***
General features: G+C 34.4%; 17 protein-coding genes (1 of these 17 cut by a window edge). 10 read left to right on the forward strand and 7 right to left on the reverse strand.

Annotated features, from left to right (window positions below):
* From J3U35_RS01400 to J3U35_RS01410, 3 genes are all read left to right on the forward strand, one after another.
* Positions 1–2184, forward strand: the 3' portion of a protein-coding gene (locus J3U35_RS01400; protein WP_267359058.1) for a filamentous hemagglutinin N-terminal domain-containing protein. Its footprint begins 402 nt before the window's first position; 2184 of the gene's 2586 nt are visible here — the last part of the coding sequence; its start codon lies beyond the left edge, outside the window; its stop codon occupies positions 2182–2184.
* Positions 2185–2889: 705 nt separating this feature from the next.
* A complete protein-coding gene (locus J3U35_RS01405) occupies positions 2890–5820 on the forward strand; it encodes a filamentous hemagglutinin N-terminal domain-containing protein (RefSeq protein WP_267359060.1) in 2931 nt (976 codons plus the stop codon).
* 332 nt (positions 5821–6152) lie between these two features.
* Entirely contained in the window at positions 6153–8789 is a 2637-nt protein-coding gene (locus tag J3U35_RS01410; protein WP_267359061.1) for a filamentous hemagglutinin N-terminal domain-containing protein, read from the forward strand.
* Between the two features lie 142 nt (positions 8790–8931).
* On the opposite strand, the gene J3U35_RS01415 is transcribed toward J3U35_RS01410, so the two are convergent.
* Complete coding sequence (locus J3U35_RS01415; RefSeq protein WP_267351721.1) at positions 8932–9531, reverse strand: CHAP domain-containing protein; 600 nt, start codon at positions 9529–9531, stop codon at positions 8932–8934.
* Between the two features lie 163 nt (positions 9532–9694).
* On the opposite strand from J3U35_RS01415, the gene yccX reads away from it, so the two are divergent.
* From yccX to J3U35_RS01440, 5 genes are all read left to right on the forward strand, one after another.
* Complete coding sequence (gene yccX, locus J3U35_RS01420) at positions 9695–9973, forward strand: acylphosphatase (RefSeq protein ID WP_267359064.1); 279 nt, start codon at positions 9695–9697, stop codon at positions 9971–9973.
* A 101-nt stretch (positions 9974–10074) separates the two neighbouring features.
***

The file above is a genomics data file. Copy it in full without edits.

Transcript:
General features: G+C 34.4%; 17 protein-coding genes (1 of these 17 cut by a window edge). 10 read left to right on the forward strand and 7 right to left on the reverse strand.

Annotated features, from left to right (window positions below):
* From J3U35_RS01400 to J3U35_RS01410, 3 genes are all read left to right on the forward strand, one after another.
* Positions 1–2184, forward strand: the 3' portion of a protein-coding gene (locus J3U35_RS01400; protein WP_267359058.1) for a filamentous hemagglutinin N-terminal domain-containing protein. Its footprint begins 402 nt before the window's first position; 2184 of the gene's 2586 nt are visible here — the last part of the coding sequence; its start codon lies beyond the left edge, outside the window; its stop codon occupies positions 2182–2184.
* Positions 2185–2889: 705 nt separating this feature from the next.
* A complete protein-coding gene (locus J3U35_RS01405) occupies positions 2890–5820 on the forward strand; it encodes a filamentous hemagglutinin N-terminal domain-containing protein (RefSeq protein WP_267359060.1) in 2931 nt (976 codons plus the stop codon).
* 332 nt (positions 5821–6152) lie between these two features.
* Entirely contained in the window at positions 6153–8789 is a 2637-nt protein-coding gene (locus tag J3U35_RS01410; protein WP_267359061.1) for a filamentous hemagglutinin N-terminal domain-containing protein, read from the forward strand.
* Between the two features lie 142 nt (positions 8790–8931).
* On the opposite strand, the gene J3U35_RS01415 is transcribed toward J3U35_RS01410, so the two are convergent.
* Complete coding sequence (locus J3U35_RS01415; RefSeq protein WP_267351721.1) at positions 8932–9531, reverse strand: CHAP domain-containing protein; 600 nt, start codon at positions 9529–9531, stop codon at positions 8932–8934.
* Between the two features lie 163 nt (positions 9532–9694).
* On the opposite strand from J3U35_RS01415, the gene yccX reads away from it, so the two are divergent.
* From yccX to J3U35_RS01440, 5 genes are all read left to right on the forward strand, one after another.
* Complete coding sequence (gene yccX, locus J3U35_RS01420) at positions 9695–9973, forward strand: acylphosphatase (RefSeq protein ID WP_267359064.1); 279 nt, start codon at positions 9695–9697, stop codon at positions 9971–9973.
* A 101-nt stretch (positions 9974–10074) separates the two neighbouring features.